Sunday, July 13, 2014

OIFF ’14: Gaamer

Really good film festivals are not just an assortment of screenings. They provide a sense of community. Every year, I look forward to fests like Sundance, NYAFF, and the Bosnian-Herzegovinian Festival because of the people I expect to see there. That is why the continuation of the Odessa International Film Festival represents a small but significant victory for Ukraine’s cultural sector. Unfortunately, there is one particular filmmaker who will not be able to attend.

Pro-Ukrainian democracy activist Oleg Sentsov was arrested by the Russian military while attempting to smuggle food to barricaded Ukrainian military personnel in the occupied province of Crimea. He is now being held on trumped up terrorism charges, awaiting a show trial in Moscow. To date, Ukrainian consular personnel have been denied access to Sentsov, in clear violation of diplomatic law and custom. In his place, Sentsov will be represented at this year’s inspiringly defiant OIFF with his 2011 feature directorial debut, Gaamer (trailer here), which has a special screening this Tuesday.

Ostensibly, there are no political implications to be gleamed from Gaamer. The extra “a” represents a distinctively Slavic pronunciation of “gamer” adopted by video game fanatics in parts of Eastern Europe. Sentsov was once part of the subculture, just like his protagonist. Alex is an unrepentant underachiever. However, under his gamer handle Koss, he is one of the top players of the first-person shooter Quake in his depressed post-industrial town.

Much to his long suffering mother’s frustrations, Alex/Koss has been expelled from his technical school, preferring to idle his time away in a computer gaming parlor, presumably much like the one Sentsov once managed. When he places highly in a local tournament, he is recruited by one of the top national teams. At least he will have free gaming for the near future, but then what?

It is tempting to try to read further political significance into the work of filmmakers like Sentsov or Iranian dissident Jafar Panahi, because you would think it has to be in there somewhere to justify such heavy-handed human rights abuses. However, there is absolutely no commentary on neo-Soviet Imperialism to be found in Gaamer.

Instead, it is a film about lifestyle choices and their consequences. Specifically, it examines the awkward period when gaming loses its thrill. After all, a video game is by its nature fleeting and apparently Quake is one of those games that always ultimately ends with a player’s in-game death. So just what does Alex/Koss have to show for his monitor time?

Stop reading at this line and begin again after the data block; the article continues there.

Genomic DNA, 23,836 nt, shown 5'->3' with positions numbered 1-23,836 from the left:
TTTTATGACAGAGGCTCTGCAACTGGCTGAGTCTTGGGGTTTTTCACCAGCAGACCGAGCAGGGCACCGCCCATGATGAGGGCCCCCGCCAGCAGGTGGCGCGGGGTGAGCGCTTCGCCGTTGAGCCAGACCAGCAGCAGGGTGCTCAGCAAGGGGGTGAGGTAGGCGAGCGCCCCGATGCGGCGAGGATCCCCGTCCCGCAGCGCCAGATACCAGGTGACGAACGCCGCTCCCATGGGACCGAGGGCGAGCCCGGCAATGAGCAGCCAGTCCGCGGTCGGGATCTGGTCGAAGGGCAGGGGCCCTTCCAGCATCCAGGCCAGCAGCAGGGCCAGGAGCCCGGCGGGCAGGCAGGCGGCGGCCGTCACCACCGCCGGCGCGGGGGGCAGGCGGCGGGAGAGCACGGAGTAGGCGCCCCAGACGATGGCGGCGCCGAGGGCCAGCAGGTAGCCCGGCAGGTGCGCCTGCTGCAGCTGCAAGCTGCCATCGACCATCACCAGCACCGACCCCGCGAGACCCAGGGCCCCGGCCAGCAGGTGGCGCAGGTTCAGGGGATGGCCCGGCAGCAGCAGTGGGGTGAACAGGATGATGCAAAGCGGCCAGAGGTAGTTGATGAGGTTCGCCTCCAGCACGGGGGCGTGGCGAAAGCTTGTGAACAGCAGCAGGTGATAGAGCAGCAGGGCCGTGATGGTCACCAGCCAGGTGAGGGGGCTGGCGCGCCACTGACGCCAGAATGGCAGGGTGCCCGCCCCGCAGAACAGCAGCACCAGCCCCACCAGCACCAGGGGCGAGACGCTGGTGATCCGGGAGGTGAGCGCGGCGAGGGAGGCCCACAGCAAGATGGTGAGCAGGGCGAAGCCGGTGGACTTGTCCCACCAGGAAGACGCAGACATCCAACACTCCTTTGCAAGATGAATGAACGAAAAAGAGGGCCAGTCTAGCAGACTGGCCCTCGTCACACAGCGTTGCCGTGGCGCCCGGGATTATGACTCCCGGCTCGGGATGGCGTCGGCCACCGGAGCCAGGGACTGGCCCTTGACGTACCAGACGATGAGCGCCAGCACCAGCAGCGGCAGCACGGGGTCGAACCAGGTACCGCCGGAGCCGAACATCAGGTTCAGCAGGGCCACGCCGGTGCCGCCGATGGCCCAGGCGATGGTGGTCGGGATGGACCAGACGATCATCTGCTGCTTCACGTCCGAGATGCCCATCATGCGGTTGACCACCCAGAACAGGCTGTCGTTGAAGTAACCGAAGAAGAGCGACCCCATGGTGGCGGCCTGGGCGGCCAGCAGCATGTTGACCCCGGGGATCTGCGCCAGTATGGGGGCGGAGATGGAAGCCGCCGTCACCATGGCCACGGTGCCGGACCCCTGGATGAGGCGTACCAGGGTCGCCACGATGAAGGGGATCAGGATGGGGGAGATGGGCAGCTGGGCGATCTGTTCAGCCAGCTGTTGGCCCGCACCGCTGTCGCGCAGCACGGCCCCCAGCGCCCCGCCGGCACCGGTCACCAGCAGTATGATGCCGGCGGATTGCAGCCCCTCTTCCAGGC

Frankly, Putin would probably prefer an anesthetized Ukraine, lulled by video games or whatever into a state of extreme myopia. In that limited sense, Gaamer’s get-out-and-get-involved-in-life message is somewhat at odds with his expansionist agenda. However, the truth of the matter is Sentsov was simply rounded up for being a prominent ethnic Ukrainian in the Crimea, with a history of democratic activism.

Clearly, Sentsov also understands the characters of Gaamer and the worlds in which they interact. Vladislav Zhuk is totally convincing as the socially underdeveloped Alex/Koss, but his distant, cipher-like nature is sometimes frustrating. While it is not exactly a showy role, Zhanna Biryuk perfectly calibrates her performance as his mother.

All things considered, Gaamer is a very promising first feature. It has its odd rough edges and pacing issues here and there, but those who see it would be intrigued enough look out for Sentsov’s follow-up film. Unfortunately, production on what was to be called Rhino was postponed due to the Maidan Square protests and the Russian invasion. Any serious filmmaker like Sentsov deserves to have a chance to develop his art over the course of several pictures, but his abduction and incarceration now makes that impossible. Even Putin-approved filmmaker Nikita Mikhalkov has (somewhat boldly) joined the chorus of voices demanding his release.

If you happen to be in Odessa, attending the screening of Gaamer this Tuesday (7/15) would be a great way to show solidarity, while seeing a good movie in the process. For the rest of us, light up the social networks and online petitions. Free Oleg Sentsov.